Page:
The fears that so many marketers have expressed about consumer-generated content has finally been realized. What happens when we are no longer brand guardians but brand hosts? When we allow consumers to generate ads, movies, and other media in support of - or against - our brands?
GM's Chevy brand had a taste of what can happen when a recent entry to its latest Apprentice promotion depicted the new 2007 Tahoe as a gas-guzzling beast that will destroy the environment. And it made it live, on the site, for all the world to see:
Be sure to take it all in now because...
Tomorrow this asshole's SUV will change the world
Global warming isn't a pretty SUV ad
It's a frightening reality
Tahoe—An American Revolution
Yikes. Chevy hit on a good idea when they tried to up the ante on their last wildly successful Apprentice promotion by combining it with the latest trend, CGM. But I imagine this is not what the Chevy Ad Director had hoped for by way of social persuasion and collaboration.
I'm interested to see how Chevy handles this one: whether they'll pull the CGM ad down or allow it to run indefinitely. The campaign has received a ton of press from the start (from Jaffe Juice, Micropersuasion, and Autoblog among others), and this latest turn of events is only going to add to the buzz. In fact, the viral nature of this event may get images of the 2007 Chevy Tahoe in front of more people than it would have been exposed to on a normal day.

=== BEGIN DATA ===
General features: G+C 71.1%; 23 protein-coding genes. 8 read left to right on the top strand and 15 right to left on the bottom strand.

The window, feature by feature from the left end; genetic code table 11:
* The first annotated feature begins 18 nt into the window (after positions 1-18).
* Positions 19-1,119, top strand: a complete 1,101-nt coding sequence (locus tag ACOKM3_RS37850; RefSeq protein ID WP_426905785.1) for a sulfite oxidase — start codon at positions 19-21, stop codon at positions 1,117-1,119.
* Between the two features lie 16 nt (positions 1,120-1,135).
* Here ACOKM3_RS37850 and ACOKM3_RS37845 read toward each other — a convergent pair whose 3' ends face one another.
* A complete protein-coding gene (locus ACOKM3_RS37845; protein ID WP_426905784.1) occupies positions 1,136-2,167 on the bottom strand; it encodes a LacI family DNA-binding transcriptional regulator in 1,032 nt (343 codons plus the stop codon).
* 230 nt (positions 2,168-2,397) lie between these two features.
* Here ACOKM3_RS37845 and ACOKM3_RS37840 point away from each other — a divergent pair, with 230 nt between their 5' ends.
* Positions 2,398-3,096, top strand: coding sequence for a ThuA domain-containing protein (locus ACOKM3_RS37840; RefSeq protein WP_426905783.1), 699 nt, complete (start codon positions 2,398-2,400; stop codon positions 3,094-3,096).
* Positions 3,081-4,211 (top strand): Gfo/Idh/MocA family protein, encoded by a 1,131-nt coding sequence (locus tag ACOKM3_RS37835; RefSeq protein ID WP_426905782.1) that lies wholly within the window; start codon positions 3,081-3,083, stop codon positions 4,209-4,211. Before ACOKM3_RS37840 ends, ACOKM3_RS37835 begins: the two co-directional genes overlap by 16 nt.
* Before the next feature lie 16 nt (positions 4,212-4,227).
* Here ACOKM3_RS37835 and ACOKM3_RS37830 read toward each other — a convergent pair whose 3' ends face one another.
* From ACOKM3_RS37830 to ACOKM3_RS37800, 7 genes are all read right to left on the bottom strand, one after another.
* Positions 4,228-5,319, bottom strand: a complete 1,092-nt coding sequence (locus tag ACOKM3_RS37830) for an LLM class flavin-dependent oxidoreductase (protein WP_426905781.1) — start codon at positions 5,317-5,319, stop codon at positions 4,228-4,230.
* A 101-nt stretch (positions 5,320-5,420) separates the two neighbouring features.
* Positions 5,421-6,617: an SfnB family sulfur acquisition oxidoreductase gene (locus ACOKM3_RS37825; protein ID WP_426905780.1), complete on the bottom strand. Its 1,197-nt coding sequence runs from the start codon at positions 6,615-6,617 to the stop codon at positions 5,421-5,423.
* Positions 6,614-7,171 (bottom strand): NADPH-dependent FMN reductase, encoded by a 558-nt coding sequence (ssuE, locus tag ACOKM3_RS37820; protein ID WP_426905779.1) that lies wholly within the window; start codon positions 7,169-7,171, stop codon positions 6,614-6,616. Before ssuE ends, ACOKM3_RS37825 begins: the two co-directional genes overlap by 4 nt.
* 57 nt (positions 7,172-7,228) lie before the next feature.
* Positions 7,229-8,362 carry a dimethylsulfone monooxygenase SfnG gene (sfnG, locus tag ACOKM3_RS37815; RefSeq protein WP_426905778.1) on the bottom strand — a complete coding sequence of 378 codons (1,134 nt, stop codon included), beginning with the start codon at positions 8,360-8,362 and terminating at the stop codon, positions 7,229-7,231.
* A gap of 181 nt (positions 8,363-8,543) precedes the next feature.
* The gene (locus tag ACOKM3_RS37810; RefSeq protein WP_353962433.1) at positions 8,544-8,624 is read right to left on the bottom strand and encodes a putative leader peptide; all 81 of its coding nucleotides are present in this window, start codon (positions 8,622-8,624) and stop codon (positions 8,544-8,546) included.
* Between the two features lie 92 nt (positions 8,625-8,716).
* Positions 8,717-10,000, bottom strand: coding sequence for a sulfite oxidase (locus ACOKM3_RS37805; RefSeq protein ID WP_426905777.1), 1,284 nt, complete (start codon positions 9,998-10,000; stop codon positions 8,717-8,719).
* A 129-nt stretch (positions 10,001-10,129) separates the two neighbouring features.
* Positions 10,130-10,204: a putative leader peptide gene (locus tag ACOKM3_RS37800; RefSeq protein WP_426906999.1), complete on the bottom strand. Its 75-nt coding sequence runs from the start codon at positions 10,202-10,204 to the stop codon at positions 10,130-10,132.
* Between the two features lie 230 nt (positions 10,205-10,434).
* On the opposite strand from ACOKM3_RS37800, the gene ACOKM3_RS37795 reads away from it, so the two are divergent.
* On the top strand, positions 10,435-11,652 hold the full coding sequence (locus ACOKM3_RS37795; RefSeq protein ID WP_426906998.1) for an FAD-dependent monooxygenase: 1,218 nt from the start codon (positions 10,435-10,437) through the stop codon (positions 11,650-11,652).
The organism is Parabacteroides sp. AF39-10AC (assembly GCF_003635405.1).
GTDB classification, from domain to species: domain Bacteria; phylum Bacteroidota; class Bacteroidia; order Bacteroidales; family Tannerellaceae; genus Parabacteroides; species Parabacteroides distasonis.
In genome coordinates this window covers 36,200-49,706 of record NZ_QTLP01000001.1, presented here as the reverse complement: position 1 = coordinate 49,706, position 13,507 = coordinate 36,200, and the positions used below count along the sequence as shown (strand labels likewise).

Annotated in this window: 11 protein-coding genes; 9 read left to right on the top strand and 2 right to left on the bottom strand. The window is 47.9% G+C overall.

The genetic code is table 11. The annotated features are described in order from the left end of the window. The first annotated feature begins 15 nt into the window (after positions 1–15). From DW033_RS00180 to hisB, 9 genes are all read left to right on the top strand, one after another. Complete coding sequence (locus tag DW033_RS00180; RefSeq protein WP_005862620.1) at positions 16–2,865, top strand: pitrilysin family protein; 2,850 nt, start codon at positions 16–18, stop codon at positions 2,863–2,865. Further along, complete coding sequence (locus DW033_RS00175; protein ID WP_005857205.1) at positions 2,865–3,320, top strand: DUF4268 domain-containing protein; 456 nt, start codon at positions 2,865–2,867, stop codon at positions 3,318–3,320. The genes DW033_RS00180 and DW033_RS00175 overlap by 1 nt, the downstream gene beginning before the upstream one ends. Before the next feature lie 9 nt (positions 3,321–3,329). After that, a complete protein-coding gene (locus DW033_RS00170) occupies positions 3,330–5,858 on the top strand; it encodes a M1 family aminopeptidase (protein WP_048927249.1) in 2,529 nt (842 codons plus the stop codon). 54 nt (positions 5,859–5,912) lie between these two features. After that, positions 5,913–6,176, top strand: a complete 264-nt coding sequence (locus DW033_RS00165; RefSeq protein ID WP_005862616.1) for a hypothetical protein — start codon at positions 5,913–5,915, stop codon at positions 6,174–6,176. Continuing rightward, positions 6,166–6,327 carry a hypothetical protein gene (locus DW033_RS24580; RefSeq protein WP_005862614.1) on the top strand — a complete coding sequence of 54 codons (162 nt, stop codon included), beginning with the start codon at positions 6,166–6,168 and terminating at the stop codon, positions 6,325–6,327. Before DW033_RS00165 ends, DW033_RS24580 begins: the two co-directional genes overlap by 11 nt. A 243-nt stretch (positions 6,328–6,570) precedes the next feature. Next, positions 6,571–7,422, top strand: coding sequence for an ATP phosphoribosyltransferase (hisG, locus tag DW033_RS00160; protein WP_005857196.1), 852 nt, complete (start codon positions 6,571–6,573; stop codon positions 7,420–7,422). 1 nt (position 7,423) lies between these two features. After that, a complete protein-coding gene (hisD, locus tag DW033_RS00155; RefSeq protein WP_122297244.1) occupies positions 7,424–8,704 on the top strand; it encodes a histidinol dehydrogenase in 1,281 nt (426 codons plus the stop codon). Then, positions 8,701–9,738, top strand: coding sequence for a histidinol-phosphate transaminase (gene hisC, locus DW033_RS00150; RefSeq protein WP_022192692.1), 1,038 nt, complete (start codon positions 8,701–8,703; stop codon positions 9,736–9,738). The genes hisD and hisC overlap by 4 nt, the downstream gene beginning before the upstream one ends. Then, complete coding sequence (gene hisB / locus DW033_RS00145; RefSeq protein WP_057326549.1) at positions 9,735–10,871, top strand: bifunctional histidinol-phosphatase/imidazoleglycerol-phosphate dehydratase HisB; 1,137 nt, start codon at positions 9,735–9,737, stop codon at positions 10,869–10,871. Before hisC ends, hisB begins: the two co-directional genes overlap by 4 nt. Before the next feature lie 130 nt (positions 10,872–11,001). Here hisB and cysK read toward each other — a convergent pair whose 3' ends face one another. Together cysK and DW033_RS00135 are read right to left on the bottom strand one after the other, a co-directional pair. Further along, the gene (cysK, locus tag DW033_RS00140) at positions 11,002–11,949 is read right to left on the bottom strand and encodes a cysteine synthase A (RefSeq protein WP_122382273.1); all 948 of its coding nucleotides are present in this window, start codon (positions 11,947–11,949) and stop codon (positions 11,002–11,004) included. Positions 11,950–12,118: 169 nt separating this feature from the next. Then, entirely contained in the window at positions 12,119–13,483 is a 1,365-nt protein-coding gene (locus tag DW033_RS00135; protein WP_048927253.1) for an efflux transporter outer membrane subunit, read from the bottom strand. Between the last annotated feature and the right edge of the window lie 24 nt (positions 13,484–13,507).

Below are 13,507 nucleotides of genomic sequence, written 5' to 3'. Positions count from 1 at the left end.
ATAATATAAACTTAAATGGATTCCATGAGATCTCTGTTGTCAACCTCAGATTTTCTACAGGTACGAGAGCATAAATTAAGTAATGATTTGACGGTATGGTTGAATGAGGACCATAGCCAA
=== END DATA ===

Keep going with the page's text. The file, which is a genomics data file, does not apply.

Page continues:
Chevy would be smart to use this one to its advantage: don't pull the ad down, but run an accompanying piece that acknowledges the concern. Create a video that says, "You're right. Saving the environment is critical, and we know it's an important issue to many people. Including our customers. That's why GM is at the forefront of developing alternative fuels with its E85 program..." You get the idea.
If you're going to play the CGM game, you need to embrace all the players. Even the negative ones can provide valuable insights into your target audience, and help you fine-tune your approach to overcoming barriers. That's the power that this two-way dialogue creates.
UPDATE: Chevy deemed the campaign a success, despite the negative buzz, when it announced these results on April 4th: Users have submitted more than 21,000 ads and have emailed ads over 40,000 times; the site has generated 2.4 million pageviews; and the average visit to the site lasts more than 9 minutes.